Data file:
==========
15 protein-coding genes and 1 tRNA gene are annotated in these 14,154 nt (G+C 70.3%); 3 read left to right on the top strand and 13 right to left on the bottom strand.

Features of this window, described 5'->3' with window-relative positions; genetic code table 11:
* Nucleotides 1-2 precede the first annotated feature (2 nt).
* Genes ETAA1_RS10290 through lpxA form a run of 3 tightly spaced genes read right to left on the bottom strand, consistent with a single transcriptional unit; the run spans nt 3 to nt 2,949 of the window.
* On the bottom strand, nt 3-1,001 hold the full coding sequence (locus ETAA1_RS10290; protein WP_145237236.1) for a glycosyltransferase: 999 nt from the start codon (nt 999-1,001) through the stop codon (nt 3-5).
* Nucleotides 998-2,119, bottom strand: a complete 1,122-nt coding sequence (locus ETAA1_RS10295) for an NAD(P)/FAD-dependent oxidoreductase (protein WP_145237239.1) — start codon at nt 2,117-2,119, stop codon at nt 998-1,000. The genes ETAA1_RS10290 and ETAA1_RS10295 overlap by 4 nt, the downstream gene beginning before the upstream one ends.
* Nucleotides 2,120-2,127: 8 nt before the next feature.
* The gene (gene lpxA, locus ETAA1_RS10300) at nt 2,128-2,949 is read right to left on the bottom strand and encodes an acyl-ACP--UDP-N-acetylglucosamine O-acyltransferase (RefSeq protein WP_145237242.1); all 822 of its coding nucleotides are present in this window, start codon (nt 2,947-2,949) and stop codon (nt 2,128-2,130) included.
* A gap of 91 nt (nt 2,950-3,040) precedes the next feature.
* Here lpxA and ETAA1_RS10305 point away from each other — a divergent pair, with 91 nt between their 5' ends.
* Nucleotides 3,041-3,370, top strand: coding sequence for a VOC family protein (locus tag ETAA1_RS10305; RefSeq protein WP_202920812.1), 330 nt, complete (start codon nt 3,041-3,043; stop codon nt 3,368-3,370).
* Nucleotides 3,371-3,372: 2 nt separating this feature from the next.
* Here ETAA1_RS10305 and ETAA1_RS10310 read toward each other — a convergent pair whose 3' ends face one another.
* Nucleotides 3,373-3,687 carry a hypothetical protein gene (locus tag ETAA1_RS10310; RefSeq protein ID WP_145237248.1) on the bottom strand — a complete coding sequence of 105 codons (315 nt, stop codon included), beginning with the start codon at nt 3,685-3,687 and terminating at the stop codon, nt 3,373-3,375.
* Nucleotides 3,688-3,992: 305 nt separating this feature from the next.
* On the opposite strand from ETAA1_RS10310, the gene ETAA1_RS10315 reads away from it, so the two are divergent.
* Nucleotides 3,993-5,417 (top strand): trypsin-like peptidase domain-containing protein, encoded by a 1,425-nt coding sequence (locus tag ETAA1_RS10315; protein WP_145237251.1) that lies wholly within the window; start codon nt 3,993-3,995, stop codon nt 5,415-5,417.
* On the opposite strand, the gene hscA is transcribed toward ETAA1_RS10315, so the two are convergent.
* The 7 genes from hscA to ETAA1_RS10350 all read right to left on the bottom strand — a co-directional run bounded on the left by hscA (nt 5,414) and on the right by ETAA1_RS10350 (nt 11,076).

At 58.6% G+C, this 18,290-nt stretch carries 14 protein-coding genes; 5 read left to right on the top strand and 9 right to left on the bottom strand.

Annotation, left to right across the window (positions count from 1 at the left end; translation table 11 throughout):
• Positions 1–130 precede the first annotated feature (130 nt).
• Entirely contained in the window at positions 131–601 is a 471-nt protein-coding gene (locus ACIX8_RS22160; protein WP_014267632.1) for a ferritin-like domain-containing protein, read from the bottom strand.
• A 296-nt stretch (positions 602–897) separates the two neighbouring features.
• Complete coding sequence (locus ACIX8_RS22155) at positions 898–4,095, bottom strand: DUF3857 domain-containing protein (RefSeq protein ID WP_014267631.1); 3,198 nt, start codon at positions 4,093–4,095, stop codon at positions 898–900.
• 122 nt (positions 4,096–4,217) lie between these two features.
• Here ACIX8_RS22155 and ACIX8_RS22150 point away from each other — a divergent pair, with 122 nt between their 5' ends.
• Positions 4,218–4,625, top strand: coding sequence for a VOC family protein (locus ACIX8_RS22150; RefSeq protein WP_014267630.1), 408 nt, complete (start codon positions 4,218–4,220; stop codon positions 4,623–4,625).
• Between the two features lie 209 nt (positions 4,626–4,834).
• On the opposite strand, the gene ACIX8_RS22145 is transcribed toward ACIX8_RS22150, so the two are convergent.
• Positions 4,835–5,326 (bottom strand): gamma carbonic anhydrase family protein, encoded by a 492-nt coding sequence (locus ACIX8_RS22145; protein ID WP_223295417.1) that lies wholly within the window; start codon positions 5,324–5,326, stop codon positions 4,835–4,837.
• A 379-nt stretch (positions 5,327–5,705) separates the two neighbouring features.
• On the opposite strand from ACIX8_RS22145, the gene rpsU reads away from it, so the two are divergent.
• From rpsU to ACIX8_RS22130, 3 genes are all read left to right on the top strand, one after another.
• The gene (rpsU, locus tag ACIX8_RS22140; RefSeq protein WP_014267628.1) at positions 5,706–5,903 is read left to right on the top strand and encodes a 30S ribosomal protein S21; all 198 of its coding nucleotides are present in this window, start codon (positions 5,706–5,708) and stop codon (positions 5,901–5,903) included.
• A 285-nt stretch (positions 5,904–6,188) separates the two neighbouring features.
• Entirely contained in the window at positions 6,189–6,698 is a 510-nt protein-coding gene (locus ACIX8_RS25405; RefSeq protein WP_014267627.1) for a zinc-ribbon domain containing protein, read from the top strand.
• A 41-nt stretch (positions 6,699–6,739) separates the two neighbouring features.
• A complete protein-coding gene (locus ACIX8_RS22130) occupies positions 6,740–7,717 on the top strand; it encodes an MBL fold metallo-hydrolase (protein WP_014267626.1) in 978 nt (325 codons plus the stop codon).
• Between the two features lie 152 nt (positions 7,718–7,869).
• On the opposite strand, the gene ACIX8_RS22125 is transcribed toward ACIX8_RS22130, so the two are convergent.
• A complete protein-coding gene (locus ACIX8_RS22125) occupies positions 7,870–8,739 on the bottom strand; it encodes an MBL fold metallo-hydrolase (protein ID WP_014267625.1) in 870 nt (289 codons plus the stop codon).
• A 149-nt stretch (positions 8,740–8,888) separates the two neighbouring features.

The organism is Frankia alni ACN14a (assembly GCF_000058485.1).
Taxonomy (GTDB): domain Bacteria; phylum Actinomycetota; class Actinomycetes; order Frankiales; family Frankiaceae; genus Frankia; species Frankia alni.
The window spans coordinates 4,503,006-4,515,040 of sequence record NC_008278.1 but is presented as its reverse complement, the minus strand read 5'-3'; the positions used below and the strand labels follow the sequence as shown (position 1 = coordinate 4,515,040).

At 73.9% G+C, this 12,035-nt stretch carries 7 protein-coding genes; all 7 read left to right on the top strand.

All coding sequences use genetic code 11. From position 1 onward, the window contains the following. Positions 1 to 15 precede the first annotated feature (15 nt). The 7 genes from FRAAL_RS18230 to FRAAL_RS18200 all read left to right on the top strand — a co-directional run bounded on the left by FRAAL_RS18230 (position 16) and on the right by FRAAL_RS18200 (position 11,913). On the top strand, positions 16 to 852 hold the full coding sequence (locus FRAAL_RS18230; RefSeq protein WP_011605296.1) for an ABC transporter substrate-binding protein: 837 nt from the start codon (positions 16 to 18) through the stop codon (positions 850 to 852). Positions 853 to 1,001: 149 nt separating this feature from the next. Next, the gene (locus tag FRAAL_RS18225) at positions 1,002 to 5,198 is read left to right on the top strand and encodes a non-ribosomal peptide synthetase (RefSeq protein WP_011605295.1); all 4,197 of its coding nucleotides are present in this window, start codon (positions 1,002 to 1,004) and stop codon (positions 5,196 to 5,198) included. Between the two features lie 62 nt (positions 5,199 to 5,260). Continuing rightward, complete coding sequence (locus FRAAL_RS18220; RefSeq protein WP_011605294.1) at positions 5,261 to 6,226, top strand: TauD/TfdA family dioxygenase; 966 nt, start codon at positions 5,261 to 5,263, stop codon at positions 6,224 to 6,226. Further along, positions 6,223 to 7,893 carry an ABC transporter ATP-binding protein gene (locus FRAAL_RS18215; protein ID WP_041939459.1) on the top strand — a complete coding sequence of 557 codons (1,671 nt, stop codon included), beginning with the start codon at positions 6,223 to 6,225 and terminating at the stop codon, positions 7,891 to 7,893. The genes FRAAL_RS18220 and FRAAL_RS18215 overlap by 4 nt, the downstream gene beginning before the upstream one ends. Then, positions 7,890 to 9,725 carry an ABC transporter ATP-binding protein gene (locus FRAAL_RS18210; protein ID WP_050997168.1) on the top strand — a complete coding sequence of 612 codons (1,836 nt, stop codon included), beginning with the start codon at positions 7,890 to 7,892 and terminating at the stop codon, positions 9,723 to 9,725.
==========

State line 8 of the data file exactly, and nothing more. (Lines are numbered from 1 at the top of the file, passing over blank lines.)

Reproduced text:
* The gene (gene lpxA, locus ETAA1_RS10300) at nt 2,128-2,949 is read right to left on the bottom strand and encodes an acyl-ACP--UDP-N-acetylglucosamine O-acyltransferase (RefSeq protein WP_145237242.1); all 822 of its coding nucleotides are present in this window, start codon (nt 2,947-2,949) and stop codon (nt 2,128-2,130) included.